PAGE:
Stars of the fu­ture can gain from Tro­phy time

The Football League Paper - - NEWS -

WHEN Tot­ten­ham’s U21s lined up against AFC Wim­ble­don in the Check­a­trade Tro­phy in mid­week, you won­dered if some of them would live to tell the tale.

It ap­peared to be lit­er­ally ‘men against boys’. You feared one crunch­ing tackle from the pow­er­fully-built Dons mid­fielder Tom Soares could snap diminu­tive Spurs mid­fielder Oliver Skipp in two.

Yet amid the land of the giants, the north Lon­don club’s tal­ented prospects showed what they could do in a game even­tu­ally won 4-3 by the hosts with an in­jury time win­ner.

The likes of Spurs striker Shilow Tracey, 19, at­tack­ing left­back Keanan Ben­netts, 18, Skipp, 17, and left-winger Sa­muel Shashoua, 18, all showed their po­ten­tial.

In­deed, Skipp, wear­ing num­ber 71, seemed to get stronger as the game wore on and made some ex­cel­lent surg­ing runs in the last 20 min­utes.

Ter­rific

A ter­rific game of foot­ball also saw a num­ber of the Dons’ young play­ers get the chance to im­press man­ager Neal Ard­ley. Egli Kaja, 20, Toby Sib­bick, 18, Al­fie Egan, 20, and An­thony Har­ti­gan, 17, were among those to seize the op­por­tu­nity.

The Check­a­trade Tro­phy has had its knock­ers for a va­ri­ety of rea­sons and the de­ci­sion to in­vite 16 academy sides to take part was al­ways go­ing to be con­tro­ver­sial, but there is lit­tle doubt that it can pro­vide young play­ers with valu­able match ex­pe­ri­ence.

There is a ma­jor prob­lem in this coun­try with tal­ented young­sters at the top clubs not be­ing given first-team op­por­tu­ni­ties. The clubs stock­pile th­ese kids, de­velop them – and then don’t play them.

What they do play is academy foot­ball, but the com­mon con­sen­sus is that this isn’t ‘real’ foot­ball where wins mat­ter and liveli­hoods are at stake. Those Tot­ten­ham young­sters will prob­a­bly have got more out of last Tues­day night’s game than they would have from a num­ber of academy games.

They were up against vastly ex­pe­ri­enced play­ers like AFC Wim­ble­don’s Paul Robin­son, 35, Dar­ius Charles, 29, Soares, 31, and Cody McDon­ald, 31.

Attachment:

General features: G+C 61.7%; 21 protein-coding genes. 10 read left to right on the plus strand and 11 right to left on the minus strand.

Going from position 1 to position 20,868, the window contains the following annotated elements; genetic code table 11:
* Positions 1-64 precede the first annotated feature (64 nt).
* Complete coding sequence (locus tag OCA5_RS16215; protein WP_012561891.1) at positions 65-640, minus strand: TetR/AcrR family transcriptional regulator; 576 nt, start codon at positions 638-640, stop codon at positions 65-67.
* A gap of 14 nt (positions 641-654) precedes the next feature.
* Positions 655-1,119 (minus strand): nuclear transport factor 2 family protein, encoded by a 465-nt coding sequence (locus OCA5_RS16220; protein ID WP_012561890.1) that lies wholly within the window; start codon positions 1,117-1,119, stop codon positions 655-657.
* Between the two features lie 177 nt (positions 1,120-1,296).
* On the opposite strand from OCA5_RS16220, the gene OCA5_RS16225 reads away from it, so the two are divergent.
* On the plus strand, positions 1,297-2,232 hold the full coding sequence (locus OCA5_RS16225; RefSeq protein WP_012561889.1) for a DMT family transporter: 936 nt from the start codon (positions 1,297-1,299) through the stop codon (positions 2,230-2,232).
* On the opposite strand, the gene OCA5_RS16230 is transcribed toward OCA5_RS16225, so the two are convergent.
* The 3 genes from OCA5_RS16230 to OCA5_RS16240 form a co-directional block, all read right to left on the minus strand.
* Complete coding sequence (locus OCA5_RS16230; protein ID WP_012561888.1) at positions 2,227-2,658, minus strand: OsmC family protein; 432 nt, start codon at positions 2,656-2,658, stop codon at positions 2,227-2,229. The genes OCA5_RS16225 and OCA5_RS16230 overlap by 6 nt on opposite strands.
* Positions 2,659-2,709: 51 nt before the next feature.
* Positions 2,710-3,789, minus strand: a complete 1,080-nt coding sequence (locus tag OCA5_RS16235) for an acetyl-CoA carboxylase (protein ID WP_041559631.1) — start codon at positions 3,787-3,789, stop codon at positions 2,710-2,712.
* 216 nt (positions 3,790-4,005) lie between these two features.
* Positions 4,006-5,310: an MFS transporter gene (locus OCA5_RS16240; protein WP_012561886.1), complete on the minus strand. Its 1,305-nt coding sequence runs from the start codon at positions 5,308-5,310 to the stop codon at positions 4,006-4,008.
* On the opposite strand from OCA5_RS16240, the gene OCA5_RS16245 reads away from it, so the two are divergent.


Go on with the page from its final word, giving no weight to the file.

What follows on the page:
Wayne Bur­nett’s Tot­ten­ham kids did make mis­takes at times. They over­did it play­ing out from the back, they got caught in bad ar­eas, they lost con­cen­tra­tion. They also found it dif­fi­cult to deal with the more phys­i­cal Dons at set-pieces.

But those lessons could prove use­ful in the long-run and boost their chances of mak­ing it into Mauri­cio Po­chet­tino’s first team. And to be fair to the Ar­gen­tinian boss, he’s been more in­clined to give youth a chance than many other Premier League man­agers.

One of the ideas be­hind the Foot­ball League Tro­phy re­vamp a lit­tle over a year ago was to as­sist with the de­vel­op­ment of the very best young play­ers in English foot­ball.

And that is hap­pen­ing to a cer­tain ex­tent. Last sea­son, of the 1,529 play­ers who ap­peared in the com­pe­ti­tion, 381 were English and un­der the age of 21, 212 were English be­tween the ages of 21-23 and 138 play­ers from in­vited teams were English and un­der the age of 21.

In­vited

Let’s not for­get, too, that the com­pe­ti­tion was hardly set­ting the world alight in its for­mer guise. Yes, there was in­ter­est in the clos­ing stages when Wem­b­ley grew near, but not a lot be­fore that. There are still many peo­ple out there boy­cotting matches be­cause they don’t like academy teams from Premier League and Cham­pi­onship clubs en­ter­ing a com­pe­ti­tion for League One and Two clubs, but it’s here to stay for this sea­son and next. If you haven’t been to a game yet, it might be worth a try. True, you don’t get a 4-3 thriller ev­ery day of the week, but you might get the chance to see some stars of the fu­ture – from your team and the op­po­si­tion.

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